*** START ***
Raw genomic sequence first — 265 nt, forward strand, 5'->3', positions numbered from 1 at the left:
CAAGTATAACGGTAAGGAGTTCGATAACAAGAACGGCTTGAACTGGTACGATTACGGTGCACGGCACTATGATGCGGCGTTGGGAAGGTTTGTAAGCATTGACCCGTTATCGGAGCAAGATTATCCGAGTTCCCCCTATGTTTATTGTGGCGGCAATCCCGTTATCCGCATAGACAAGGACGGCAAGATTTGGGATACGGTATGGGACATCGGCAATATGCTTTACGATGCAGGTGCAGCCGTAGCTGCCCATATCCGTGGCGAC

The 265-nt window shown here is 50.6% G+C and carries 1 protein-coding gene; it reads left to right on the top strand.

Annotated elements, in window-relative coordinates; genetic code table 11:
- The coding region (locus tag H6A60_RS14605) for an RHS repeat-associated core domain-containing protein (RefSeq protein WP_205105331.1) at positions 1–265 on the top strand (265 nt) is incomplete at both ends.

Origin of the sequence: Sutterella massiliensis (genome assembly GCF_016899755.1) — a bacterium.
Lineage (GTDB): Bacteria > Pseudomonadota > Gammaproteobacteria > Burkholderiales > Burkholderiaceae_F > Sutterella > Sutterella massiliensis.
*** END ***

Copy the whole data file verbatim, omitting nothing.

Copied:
Raw genomic sequence first — 265 nt, forward strand, 5'->3', positions numbered from 1 at the left:
CAAGTATAACGGTAAGGAGTTCGATAACAAGAACGGCTTGAACTGGTACGATTACGGTGCACGGCACTATGATGCGGCGTTGGGAAGGTTTGTAAGCATTGACCCGTTATCGGAGCAAGATTATCCGAGTTCCCCCTATGTTTATTGTGGCGGCAATCCCGTTATCCGCATAGACAAGGACGGCAAGATTTGGGATACGGTATGGGACATCGGCAATATGCTTTACGATGCAGGTGCAGCCGTAGCTGCCCATATCCGTGGCGAC

The 265-nt window shown here is 50.6% G+C and carries 1 protein-coding gene; it reads left to right on the top strand.

Annotated elements, in window-relative coordinates; genetic code table 11:
- The coding region (locus tag H6A60_RS14605) for an RHS repeat-associated core domain-containing protein (RefSeq protein WP_205105331.1) at positions 1–265 on the top strand (265 nt) is incomplete at both ends.

Origin of the sequence: Sutterella massiliensis (genome assembly GCF_016899755.1) — a bacterium.
Lineage (GTDB): Bacteria > Pseudomonadota > Gammaproteobacteria > Burkholderiales > Burkholderiaceae_F > Sutterella > Sutterella massiliensis.